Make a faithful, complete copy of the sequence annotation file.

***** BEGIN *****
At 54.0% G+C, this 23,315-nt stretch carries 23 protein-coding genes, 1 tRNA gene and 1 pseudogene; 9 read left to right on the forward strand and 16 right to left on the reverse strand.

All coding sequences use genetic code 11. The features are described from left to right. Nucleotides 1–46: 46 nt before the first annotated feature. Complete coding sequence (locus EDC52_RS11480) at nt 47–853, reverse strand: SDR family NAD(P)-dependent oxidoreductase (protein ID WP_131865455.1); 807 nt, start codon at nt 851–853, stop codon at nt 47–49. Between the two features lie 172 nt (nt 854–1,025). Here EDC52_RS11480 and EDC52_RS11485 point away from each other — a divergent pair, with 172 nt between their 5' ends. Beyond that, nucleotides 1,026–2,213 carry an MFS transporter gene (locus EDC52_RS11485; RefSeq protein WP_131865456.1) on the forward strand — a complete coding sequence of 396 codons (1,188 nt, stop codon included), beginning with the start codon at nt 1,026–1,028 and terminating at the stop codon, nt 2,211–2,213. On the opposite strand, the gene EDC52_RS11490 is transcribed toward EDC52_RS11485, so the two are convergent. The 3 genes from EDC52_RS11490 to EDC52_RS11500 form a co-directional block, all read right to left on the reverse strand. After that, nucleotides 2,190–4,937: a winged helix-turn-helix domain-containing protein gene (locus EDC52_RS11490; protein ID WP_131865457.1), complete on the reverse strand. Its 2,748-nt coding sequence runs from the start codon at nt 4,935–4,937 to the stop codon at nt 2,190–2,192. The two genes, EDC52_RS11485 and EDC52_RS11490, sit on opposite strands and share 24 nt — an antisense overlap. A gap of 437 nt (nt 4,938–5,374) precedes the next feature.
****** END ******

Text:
At 54.0% G+C, this 23,315-nt stretch carries 23 protein-coding genes, 1 tRNA gene and 1 pseudogene; 9 read left to right on the forward strand and 16 right to left on the reverse strand.

All coding sequences use genetic code 11. The features are described from left to right. Nucleotides 1–46: 46 nt before the first annotated feature. Complete coding sequence (locus EDC52_RS11480) at nt 47–853, reverse strand: SDR family NAD(P)-dependent oxidoreductase (protein ID WP_131865455.1); 807 nt, start codon at nt 851–853, stop codon at nt 47–49. Between the two features lie 172 nt (nt 854–1,025). Here EDC52_RS11480 and EDC52_RS11485 point away from each other — a divergent pair, with 172 nt between their 5' ends. Beyond that, nucleotides 1,026–2,213 carry an MFS transporter gene (locus EDC52_RS11485; RefSeq protein WP_131865456.1) on the forward strand — a complete coding sequence of 396 codons (1,188 nt, stop codon included), beginning with the start codon at nt 1,026–1,028 and terminating at the stop codon, nt 2,211–2,213. On the opposite strand, the gene EDC52_RS11490 is transcribed toward EDC52_RS11485, so the two are convergent. The 3 genes from EDC52_RS11490 to EDC52_RS11500 form a co-directional block, all read right to left on the reverse strand. After that, nucleotides 2,190–4,937: a winged helix-turn-helix domain-containing protein gene (locus EDC52_RS11490; protein ID WP_131865457.1), complete on the reverse strand. Its 2,748-nt coding sequence runs from the start codon at nt 4,935–4,937 to the stop codon at nt 2,190–2,192. The two genes, EDC52_RS11485 and EDC52_RS11490, sit on opposite strands and share 24 nt — an antisense overlap. A gap of 437 nt (nt 4,938–5,374) precedes the next feature.